A number of publications have been released around OTC transactions and the benefits and challenges they bring to digital finance providers, agents, and their end clients. MicroSave provides a good analysis of the OTC industry by discussing and analyzing five issues surrounding OTC including AML (anti-money laundering) and CFT (combatting the financing of terrorism) risks, providers’ profitability, limitations of product development, and volatility in market share.46 The paper concludes by outlining the pros and cons of OTC for each stakeholder involved and recommendations for how the industry can address these issues.


Transitioning from OTC to wallets must be the long-term goal

As demonstrated, OTC can catalyze uptake of digital finance, and it may be an efficient means of quickly driving awareness, adoption, and use. However, the risks of long-term OTC use must be understood. Specific risks include how the ultimate reliance on agent networks can harm providers’ profitability, and how a failure to transition customers to wallets will negatively impact long-term product evolution and ecosystem development. As a result, providers must focus on developing strategies to transition customers from OTC to wallets. While more developed markets such as Pakistan47 and Bangladesh already have strategies underway, nascent markets such as Senegal, Zambia, and Cote D’Ivoire need to ensure they have the appropriate planning in place to manage this transition.

The digital finance community needs to understand shared, secondary-user scenarios

While a lot of time and money has been invested in researching intermediated use in terms of OTC transactions and direct deposit, fewer studies have looked at shared use of digital finance accounts. The digital finance industry would benefit from a deeper understanding of shared use and its roles and implications for future adoption and product development. This is especially important for hard to reach, excluded populations such as women.


Not everyone uses digital finance as it was originally intended. From individuals repurposing digital financial services to meet their own needs to clients using intermediaries to conduct their transactions, nuanced uses of digital finance make our analysis both interesting and complex. In this Snapshot we have discussed both the benefits and risks associated with the intermediated use of digital financial services and the role it plays within the digital finance ecosystem. While many markets have benefited from such assisted transactions, we believe that transitioning from OTC to wallets must be the long-term goal. While we are interested in better understanding shared use in digital finance, there is a dearth of information and analysis on this thematic area. We hope that we will be able to tackle this question in more detail with the next update of the Snapshot.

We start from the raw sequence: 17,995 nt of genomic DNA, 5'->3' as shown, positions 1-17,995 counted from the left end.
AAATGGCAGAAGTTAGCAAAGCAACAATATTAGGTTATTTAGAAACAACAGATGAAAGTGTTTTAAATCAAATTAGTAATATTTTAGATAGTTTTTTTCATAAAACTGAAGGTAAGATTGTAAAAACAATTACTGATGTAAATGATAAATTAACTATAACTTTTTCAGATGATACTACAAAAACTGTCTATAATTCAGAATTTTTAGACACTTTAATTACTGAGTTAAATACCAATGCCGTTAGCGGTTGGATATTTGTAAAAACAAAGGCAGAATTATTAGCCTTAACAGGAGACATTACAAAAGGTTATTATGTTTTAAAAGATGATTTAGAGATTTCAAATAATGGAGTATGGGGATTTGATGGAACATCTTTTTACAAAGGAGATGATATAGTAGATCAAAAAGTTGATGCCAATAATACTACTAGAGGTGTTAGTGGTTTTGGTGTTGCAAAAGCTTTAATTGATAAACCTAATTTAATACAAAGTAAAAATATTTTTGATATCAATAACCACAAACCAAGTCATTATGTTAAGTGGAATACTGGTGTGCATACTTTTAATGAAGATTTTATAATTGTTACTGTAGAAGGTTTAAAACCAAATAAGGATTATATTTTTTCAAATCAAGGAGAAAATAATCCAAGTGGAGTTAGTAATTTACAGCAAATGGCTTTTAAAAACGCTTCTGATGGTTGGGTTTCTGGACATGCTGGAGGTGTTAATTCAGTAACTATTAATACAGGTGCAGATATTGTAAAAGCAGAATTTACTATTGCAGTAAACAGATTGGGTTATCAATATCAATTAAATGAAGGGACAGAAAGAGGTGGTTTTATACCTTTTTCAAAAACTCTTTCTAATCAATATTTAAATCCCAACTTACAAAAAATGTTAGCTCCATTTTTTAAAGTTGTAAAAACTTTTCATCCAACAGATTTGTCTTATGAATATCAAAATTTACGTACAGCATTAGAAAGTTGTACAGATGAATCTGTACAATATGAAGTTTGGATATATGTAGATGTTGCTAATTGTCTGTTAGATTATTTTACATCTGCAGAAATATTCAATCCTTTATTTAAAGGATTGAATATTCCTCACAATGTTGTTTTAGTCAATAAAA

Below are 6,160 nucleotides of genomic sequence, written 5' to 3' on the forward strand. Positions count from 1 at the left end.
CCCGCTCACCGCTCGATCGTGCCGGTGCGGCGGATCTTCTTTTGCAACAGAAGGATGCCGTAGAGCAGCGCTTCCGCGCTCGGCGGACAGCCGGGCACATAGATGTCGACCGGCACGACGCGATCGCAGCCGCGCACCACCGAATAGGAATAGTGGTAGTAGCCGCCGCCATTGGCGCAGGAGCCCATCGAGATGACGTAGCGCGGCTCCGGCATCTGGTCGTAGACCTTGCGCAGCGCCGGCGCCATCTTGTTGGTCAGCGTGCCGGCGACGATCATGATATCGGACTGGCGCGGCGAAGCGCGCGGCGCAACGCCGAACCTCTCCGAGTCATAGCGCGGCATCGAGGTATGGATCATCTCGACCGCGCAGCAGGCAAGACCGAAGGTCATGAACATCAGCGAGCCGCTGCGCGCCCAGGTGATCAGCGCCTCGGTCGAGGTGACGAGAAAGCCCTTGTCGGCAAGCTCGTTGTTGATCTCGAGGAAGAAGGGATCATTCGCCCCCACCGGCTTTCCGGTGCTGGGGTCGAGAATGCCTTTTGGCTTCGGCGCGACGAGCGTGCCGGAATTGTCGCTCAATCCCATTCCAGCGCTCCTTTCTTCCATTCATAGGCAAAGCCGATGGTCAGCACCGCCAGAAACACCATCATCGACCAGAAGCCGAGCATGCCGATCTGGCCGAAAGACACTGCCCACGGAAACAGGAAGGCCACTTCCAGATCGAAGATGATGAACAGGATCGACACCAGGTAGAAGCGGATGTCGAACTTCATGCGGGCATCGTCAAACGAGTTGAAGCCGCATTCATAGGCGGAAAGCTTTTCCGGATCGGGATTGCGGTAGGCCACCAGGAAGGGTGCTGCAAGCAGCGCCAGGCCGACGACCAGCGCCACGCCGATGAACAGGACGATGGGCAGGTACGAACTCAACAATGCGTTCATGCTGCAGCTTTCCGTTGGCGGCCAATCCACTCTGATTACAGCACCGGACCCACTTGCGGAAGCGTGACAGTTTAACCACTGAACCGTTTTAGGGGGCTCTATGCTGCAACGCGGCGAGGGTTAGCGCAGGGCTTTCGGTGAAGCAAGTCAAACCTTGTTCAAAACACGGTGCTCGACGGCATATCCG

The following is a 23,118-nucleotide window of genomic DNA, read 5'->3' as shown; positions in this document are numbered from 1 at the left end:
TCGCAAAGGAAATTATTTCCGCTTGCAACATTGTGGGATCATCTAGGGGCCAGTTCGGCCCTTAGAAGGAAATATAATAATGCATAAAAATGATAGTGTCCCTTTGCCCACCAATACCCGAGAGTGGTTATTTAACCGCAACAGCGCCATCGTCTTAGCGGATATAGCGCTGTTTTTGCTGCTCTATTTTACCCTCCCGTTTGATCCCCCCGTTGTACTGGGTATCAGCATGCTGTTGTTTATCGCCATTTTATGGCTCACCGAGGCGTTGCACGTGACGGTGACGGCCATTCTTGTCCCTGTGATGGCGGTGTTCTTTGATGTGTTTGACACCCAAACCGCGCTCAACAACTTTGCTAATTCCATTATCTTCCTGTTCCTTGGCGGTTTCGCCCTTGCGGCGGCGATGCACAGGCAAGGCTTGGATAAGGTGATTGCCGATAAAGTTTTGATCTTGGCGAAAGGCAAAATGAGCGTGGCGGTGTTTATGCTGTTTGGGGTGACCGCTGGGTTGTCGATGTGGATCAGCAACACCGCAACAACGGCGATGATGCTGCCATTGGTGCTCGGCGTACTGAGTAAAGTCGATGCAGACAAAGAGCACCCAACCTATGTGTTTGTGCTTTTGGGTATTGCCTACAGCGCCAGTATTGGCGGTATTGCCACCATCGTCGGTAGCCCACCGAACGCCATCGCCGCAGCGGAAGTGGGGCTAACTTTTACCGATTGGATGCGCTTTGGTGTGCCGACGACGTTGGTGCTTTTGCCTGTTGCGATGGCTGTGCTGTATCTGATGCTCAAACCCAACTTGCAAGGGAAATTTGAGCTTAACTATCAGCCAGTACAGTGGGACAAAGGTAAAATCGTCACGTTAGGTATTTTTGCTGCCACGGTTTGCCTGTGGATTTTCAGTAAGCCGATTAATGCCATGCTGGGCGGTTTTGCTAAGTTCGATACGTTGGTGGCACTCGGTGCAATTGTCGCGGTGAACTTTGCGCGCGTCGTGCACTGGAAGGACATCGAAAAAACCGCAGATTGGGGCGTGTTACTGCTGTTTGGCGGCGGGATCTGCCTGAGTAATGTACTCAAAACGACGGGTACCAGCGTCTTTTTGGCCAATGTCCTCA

10 Must Reads in this space

  1. McCaffrey, Mike, Graham A. N. Wright, and Anup Singh. OTC: A Digital Stepping Stone, or a Dead End Path? The Helix Institute of Digital Finance, August 11, 2016.
  2. Ghosh, Ishita. Contextualizing Intermediated Use in the Developing World: Findings from India & Ghana. In Proceedings of the 2016 CHI Conference on Human Factors in Computing Systems, 355–359. CHI ’16. New York, NY, USA: ACM, 2016. doi:10.1145/2858036.2858594.
  3. Bakhshi, Pawan. Beware The OTC Trap: Are Stakeholders Satisfied?, May 2014.
  4. Parikh, J. S., and Kaushik Ghosh. Understanding and Designing for Intermediated Information Tasks in India. IEEE Pervasive Computing 5, no. 2 (April 2006): 32–39. doi:10.1109/MPRV.2006.41.
  5. Bakhshi, Pawan. Beware The OTC Trap, May 2014.
  1. Ramírez, Ricardo, Balaji Parthasarathy, and Andrew Gordon. From Infomediaries to Infomediation at Public Access Venues: Lessons from a 3-Country Study. In Proceedings of the Sixth International Conference on Information and Communication Technologies and Development: Full Papers—Volume 1, 124–132. ICTD ’13. New York, NY, USA: ACM, 2013.
  2. Singh, Anup, and Graham Wright. Over the Counter Transactions: A Threat to or a Facilitator for Digital Finance Ecosystems?>, November 2016.
  3. Ogwal, Isaac Holly. The OTC Trap—Impact on the Business Case for Uganda’s Mobile Network Operators. Accessed January 17, 2017.
  4. Sambasivan, Nithya, Ed Cutrell, Kentaro Toyama, and Bonnie Nardi. Intermediated Technology Use in Developing Communities. In Proceedings of the SIGCHI Conference on Human Factors in Computing Systems, 2583–2592. CHI ’10. New York, NY, USA: ACM, 2010.
  5. Wesolowski, Amy, Nathan Eagle, Abdisalan M. Noor, Robert W. Snow, and Caroline O. Buckee. Heterogeneous Mobile Phone Ownership and Usage Patterns in Kenya. Edited by Sergio Gómez. PLoS ONE 7, no. 4 (April 25, 2012): e35319.



& acknowledgements


Annabel Schiff and David Hutchful wrote this Snapshot. This Snapshot was supported by the Mastercard Foundation.


The views presented in this paper are those of the author(s) and the Partnership, and do not necessarily represent the views of the Mastercard Foundation or Caribou Digital.